IN just six years, the police received 484 complaints of sexual exploitation of immigrants but, to date, not one alleged offender has ever been convicted, said a report by a parliamentary committee.
The 18th Report of the Joint Select Committee (JSC) on Human Rights on the treatment of migrants in education, work and protection from sexual exploitation was laid in the House of Representatives on Wednesday.
The report lamented the low rate of prosecution of cases of sexual exploitation in 2013-2019. “Out of 484 reports received there were 57 charges and zero convictions.”
This lack of convictions was partly blamed on victims being often unwilling or unable to wait years for the completion of the court case.
The report also deplored a recent upsurge in the number of child migrant victims of sexual exploitation from 2018 to 2020.
An appendix said the cases included a teacher of unstated nationality sexually touching a Venezuelan infant, six reports of Venezuelan teenage girls pregnant for Venezuelan men, four teenage girls being trafficked and a 17-year-old Venezuelan girl living with a 33-year-old man of unstated nationality.
Businesses most likely to facilitate sexual or labour exploitation were bars, restaurants, roadside food carts, brothels, security firms, construction sites, plus modelling, spa and casino industries.
The JSC urged the Labour Inspectorate Unit and Counter Trafficking Unit to carry out routine and surprise visits to “establishments of interest” running those types of business.
“The committee recommends that the TT Police Service (TTPS) adopt a more tailored approach to sensitising migrants about sexual exploitation and the various means of assistance that is available to them.”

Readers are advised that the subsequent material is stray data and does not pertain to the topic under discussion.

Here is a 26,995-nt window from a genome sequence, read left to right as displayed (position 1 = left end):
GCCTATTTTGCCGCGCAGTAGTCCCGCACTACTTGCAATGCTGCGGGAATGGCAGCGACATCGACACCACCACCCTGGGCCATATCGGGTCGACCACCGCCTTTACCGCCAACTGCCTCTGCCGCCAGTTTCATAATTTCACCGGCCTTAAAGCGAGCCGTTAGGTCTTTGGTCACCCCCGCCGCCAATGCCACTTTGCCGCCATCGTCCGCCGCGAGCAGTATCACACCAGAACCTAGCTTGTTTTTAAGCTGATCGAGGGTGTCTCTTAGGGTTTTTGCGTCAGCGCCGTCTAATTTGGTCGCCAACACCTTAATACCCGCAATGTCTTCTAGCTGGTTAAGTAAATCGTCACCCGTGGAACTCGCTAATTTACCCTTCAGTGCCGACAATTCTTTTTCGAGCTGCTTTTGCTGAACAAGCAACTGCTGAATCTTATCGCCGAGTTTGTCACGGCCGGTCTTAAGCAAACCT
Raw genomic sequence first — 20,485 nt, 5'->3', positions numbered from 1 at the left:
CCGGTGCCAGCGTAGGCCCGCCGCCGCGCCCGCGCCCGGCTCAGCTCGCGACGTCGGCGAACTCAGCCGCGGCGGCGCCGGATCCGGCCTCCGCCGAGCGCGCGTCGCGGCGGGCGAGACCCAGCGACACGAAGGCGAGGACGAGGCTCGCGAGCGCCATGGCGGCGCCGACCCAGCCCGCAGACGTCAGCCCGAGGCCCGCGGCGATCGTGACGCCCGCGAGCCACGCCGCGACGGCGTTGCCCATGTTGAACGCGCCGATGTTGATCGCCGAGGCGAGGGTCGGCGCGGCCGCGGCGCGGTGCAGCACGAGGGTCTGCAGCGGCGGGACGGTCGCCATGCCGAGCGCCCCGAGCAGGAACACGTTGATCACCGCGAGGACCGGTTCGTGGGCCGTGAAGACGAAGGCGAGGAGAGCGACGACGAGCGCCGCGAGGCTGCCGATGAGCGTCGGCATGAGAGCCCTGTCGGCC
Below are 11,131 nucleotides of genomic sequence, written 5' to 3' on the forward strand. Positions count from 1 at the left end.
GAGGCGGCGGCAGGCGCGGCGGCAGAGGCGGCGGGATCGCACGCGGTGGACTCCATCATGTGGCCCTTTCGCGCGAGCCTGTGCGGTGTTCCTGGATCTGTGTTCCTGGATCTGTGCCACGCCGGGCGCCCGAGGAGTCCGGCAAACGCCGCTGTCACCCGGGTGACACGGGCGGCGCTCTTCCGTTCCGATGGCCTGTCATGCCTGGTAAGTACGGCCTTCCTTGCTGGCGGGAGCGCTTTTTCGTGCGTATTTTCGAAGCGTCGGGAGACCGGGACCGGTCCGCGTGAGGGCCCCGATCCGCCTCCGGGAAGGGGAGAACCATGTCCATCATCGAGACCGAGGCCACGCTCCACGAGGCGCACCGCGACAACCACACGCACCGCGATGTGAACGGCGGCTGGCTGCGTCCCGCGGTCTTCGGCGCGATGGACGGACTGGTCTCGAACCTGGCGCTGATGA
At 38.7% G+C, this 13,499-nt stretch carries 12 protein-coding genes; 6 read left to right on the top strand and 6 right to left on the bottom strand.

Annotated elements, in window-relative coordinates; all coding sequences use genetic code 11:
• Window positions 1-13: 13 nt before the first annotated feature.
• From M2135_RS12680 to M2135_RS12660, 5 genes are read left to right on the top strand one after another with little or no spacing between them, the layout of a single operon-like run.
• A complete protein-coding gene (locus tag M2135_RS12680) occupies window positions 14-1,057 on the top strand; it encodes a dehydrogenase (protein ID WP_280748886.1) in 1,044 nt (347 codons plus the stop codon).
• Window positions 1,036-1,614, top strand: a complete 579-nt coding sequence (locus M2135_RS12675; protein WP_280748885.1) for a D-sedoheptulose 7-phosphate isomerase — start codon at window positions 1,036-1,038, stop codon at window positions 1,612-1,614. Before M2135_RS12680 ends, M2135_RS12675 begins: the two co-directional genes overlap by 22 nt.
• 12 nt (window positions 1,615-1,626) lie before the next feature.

The JSC urged the TTPS to work with certified translators and/or embassy staff to craft simple social media campaigns to target various migrant communities (Spanish, Chinese, Indian, African and regional) and work with the Living Waters Community (LWC) and UN High Commissioner for Refugees (UNHCR) whose clients can be sensitised.
The report said police data for 2018-2020 had found four migrant children age 14-17 as potential victims of human trafficking. The report spelt out the harsh realities of victims.
“The TTPS advised that victims of trafficking were often threatened, forced, lured, coerced and deceived into sexual exploitation.
“Migrants, especially migrants with an irregular status, represented a very vulnerable population for varying reasons. This included poverty, unemployment, an absence of identification documents, irregular entry, single parenthood and the need for medicine or medical treatment.”
Vulnerable people may agree to engage in illegal acts constituting sexual exploitation.
“Sexual exploitation could also encompass circumstances of ‘debt bondage’ in which victims participate in illicit acts due to the perception of a lack of choice on the part of the victim. Therefore, it was possible for individuals engaged in prostitution to also be victims of sexual exploitation.
“The LWC also noted that reports of migrants being smuggled into TT and forced to work in bars and brothels engaged in sex work as a form of ‘debt bondage’ were received.
“Similarly, reports of minors engaged in sex work and other types of jobs which exposed them to frequent exploitation were existent.”
The report lamented cases of people being “forced to have sex for work and/or accommodation.”
Many victims do not speak out as they are afraid of deportation or of threats by their exploiters to them or their families back home, and sometimes lack English language skills, it added.
Among the barriers faced by the Ministry of National Security to prosecute cases of sexual exploitation of migrants were complicit law enforcement officials who impede investigations into sex trafficking. The report said the Strategic Services Agency (SSA) helps to weed out corrupt public officials who provide documents to facilitate illegal immigrants. It hailed the greater monitoring of suspect nightclubs and an increased collaboration among law enforcement agencies to detect and deter human trafficking.